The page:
Skip to content

About Deafblindness

How do we hear?

The ear is made up of three main sections:

•    The Outer Ear
•    The Middle Ear
•    The Inner Ear

Outer Ear
Sound waves from outside the ear are picked up by the pinna and sent into the ear canal whose job it is to increase the loudness of those sounds and direct them towards the inner ear. The sound waves hit the eardrum causing it to vibrate. The eardrum is very sensitive, the slightest air-pressure fluctuations will move it back and forth. The louder the sound the more the eardrum moves. It vibrates faster for higher pitched sounds than for lower pitched ones.
Middle Ear
The sound vibrations from the eardrum move the three tiny bones called the ossicles. The first of these is the malleus. When the eardrum vibrates, it moves the malleus from side to side like a lever, which then strikes the incus, which pushes against the stapes, causing it to move. These bones form a bridge from the eardrum into the inner ear. The stapes is the smallest bone in the body. The ossicles increase and amplify the sound vibrations before sending them to the inner ear.Inner Ear
The cochlea resembles the circular shell of a snail, and houses a system of tubes, which are filled with fluid and lined with cells that have tiny hairs on top. These are called hair cells. The cochlea’s job is to take the physical vibrations from the middle ear and convert them into electrical signals. The stapes from the middle ear, acts as a piston, hitting the cochlea’s oval window and sending sound waves through the oval window, causing the fluid in the cochlea to move, setting the hair cells in motion. In turn, these hair cells transform the vibrations into electrical impulses that travel along the auditory nerve to the brain. The brain then interprets them and tells us what we are hearing.

Types of hearing loss

There are four types of hearing loss:

•    Sensorineural
•    Conductive
•    Mixed
•    Central

Sensorineural Hearing Loss

Is most often a permanent loss that is caused by abnormalities in the hair cells in the cochlea. Occasionally sensorineural hearing loss may involve the eighth cranial nerve. Medical interventions are rarely able to improve hearing.

Some common causes are:

•    Ageing
•    Injury
•    Noise exposure
•    Viral infections (such as measles or mumps)
•    Ototoxic drugs (medications that damage hearing)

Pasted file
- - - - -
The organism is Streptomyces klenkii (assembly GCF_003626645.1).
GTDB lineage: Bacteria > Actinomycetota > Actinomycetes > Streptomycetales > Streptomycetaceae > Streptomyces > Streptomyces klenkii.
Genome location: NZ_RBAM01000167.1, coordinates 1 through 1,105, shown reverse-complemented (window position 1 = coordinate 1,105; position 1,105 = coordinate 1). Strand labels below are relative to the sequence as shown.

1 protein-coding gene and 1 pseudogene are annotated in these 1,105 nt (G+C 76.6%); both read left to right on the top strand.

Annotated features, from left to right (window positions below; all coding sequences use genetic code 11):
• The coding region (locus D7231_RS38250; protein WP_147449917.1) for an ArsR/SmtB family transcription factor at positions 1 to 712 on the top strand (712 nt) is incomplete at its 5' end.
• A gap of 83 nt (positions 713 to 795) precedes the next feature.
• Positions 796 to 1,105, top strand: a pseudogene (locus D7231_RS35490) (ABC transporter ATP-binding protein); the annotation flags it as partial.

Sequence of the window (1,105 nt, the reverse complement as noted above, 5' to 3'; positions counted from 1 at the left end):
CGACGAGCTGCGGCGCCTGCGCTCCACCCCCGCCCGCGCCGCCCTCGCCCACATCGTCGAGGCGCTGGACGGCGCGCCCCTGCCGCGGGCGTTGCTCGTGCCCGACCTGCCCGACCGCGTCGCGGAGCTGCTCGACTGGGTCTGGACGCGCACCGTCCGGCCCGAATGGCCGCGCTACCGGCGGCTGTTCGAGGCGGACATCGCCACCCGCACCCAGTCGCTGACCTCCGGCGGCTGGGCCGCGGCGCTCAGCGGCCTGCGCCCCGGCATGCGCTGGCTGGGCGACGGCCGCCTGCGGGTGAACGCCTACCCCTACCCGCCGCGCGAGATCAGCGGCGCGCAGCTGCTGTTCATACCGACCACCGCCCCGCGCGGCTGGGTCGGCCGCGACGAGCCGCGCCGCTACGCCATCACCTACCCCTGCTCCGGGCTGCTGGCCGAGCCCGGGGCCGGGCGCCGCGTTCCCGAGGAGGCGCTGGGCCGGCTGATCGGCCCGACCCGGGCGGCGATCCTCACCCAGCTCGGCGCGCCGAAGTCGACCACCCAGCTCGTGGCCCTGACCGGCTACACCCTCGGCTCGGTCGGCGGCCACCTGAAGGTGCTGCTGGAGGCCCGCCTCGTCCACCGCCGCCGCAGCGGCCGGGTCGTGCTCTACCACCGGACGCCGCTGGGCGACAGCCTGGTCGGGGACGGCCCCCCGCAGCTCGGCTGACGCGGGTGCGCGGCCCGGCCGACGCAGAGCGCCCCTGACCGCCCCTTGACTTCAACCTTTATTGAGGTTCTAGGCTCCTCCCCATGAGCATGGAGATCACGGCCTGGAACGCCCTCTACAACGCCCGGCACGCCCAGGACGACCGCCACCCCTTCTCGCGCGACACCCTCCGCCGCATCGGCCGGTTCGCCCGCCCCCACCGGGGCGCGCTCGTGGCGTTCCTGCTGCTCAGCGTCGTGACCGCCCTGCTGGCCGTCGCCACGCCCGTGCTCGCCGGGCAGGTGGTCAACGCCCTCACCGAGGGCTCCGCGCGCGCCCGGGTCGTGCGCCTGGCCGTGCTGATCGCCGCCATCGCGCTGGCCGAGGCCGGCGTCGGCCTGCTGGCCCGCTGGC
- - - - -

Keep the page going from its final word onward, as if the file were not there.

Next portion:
•    Meningitis
•    Stroke
•    Meniere’s disease
•    Acoustic tumors
•    Heredity

Technologies such as hearing aids, cochlear implants, hybrid cochlear implants, and auditory brainstem implants can help reduce the effects of sensorineural hearing loss.

Conductive Hearing Loss

This occurs when there is a problem with the outer or middle ear that prevents sound from getting to the inner ear. It is more common in children and indigenous populations. Medical interventions and technologies are often used to treat conductive hearing loss.

Some common causes are:

•    Infection of the ear canal or middle ear
•    Fluid in the middle ear
•    Perforation or scarring of the eardrum
•    Wax build-up
•    Dislocation of the ossicles (three middle-ear bones)
•    Foreign objects in the ear canal
•    Otosclerosis
•    Growths or tumors

Technologies such as Hearing Aids, Bone Conduction Hearing Aids and Bone Anchored Hearing Devices (BAHA’s) can help reduce the effects of conductive hearing loss.

Mixed Hearing Loss

A mixed hearing loss occurs when both conductive and sensorineural hearing losses are present. The sensorineural component of the hearing loss is permanent, while the conductive component may be permanent or temporary. An example of a mixed hearing loss is when a person has an age-related hearing loss and a middle ear infection.

Central Hearing Loss

This is a very rare form of hearing loss. The problem occurs in the central auditory system in the brain. The outer, middle and inner ear deliver sound normally, however, the sound is not processed properly by the brain. Hearing aids do not help with this type of hearing loss.

Degree of Hearing Loss

The degree of hearing loss can range from mild to profound:

  • Mild Hearing Loss
    A person with a mild hearing loss can hear some speech sounds but softer sounds are difficult to hear.
  • Moderate Hearing Loss
    A person with a moderate hearing loss may not be able to hear most speech when another person is talking at a normal level.
  • Moderately-Severe Hearing Loss
    A person with a moderately-severe hearing loss will not hear speech at a normal level but can follow speech if it is spoken loudly.
  • Severe Hearing Loss
    A person with a severe hearing loss will not hear speech when a person is talking at a normal level but can follow some speech if it is spoken loudly.
  • Profound Hearing Loss
    A person with a profound hearing loss will not hear any speech, only very loud sounds.

Please note: with the use of lip reading (the use of clues such as facial expressions and gestures, as well as lip movements, to interpret what people are saying), people with hearing loss may still be able to understand some speech, even though they can’t hear all the speech sounds.

Information Courtesy of Ear Science Institute Australia